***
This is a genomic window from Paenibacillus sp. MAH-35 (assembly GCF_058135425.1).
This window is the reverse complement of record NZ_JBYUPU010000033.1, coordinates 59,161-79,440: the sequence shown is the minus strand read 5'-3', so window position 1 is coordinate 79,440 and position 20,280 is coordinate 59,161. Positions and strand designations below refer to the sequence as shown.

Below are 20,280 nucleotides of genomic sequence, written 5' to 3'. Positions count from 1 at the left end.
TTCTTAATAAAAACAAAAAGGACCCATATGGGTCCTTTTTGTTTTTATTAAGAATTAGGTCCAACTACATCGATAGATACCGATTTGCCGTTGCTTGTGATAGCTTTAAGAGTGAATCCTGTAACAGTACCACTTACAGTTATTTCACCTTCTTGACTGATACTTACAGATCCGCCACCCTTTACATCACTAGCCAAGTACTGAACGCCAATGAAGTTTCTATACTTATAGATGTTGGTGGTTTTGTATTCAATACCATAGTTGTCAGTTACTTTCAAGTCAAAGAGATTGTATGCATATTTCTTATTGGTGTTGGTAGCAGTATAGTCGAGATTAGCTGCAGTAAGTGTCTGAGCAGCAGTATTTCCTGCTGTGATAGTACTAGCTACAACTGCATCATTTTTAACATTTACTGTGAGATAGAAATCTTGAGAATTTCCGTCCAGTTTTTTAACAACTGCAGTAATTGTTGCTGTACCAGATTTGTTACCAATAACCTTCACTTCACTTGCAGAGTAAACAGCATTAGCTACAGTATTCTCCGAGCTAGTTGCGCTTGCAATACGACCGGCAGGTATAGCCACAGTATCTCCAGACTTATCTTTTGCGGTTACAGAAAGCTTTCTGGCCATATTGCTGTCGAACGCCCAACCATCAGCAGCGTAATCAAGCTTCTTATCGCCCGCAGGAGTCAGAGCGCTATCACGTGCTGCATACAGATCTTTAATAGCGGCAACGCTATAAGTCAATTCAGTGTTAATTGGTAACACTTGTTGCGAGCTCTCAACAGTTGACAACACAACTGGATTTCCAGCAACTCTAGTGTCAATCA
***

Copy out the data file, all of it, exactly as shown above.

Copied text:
This is a genomic window from Paenibacillus sp. MAH-35 (assembly GCF_058135425.1).
This window is the reverse complement of record NZ_JBYUPU010000033.1, coordinates 59,161-79,440: the sequence shown is the minus strand read 5'-3', so window position 1 is coordinate 79,440 and position 20,280 is coordinate 59,161. Positions and strand designations below refer to the sequence as shown.

Below are 20,280 nucleotides of genomic sequence, written 5' to 3'. Positions count from 1 at the left end.
TTCTTAATAAAAACAAAAAGGACCCATATGGGTCCTTTTTGTTTTTATTAAGAATTAGGTCCAACTACATCGATAGATACCGATTTGCCGTTGCTTGTGATAGCTTTAAGAGTGAATCCTGTAACAGTACCACTTACAGTTATTTCACCTTCTTGACTGATACTTACAGATCCGCCACCCTTTACATCACTAGCCAAGTACTGAACGCCAATGAAGTTTCTATACTTATAGATGTTGGTGGTTTTGTATTCAATACCATAGTTGTCAGTTACTTTCAAGTCAAAGAGATTGTATGCATATTTCTTATTGGTGTTGGTAGCAGTATAGTCGAGATTAGCTGCAGTAAGTGTCTGAGCAGCAGTATTTCCTGCTGTGATAGTACTAGCTACAACTGCATCATTTTTAACATTTACTGTGAGATAGAAATCTTGAGAATTTCCGTCCAGTTTTTTAACAACTGCAGTAATTGTTGCTGTACCAGATTTGTTACCAATAACCTTCACTTCACTTGCAGAGTAAACAGCATTAGCTACAGTATTCTCCGAGCTAGTTGCGCTTGCAATACGACCGGCAGGTATAGCCACAGTATCTCCAGACTTATCTTTTGCGGTTACAGAAAGCTTTCTGGCCATATTGCTGTCGAACGCCCAACCATCAGCAGCGTAATCAAGCTTCTTATCGCCCGCAGGAGTCAGAGCGCTATCACGTGCTGCATACAGATCTTTAATAGCGGCAACGCTATAAGTCAATTCAGTGTTAATTGGTAACACTTGTTGCGAGCTCTCAACAGTTGACAACACAACTGGATTTCCAGCAACTCTAGTGTCAATCA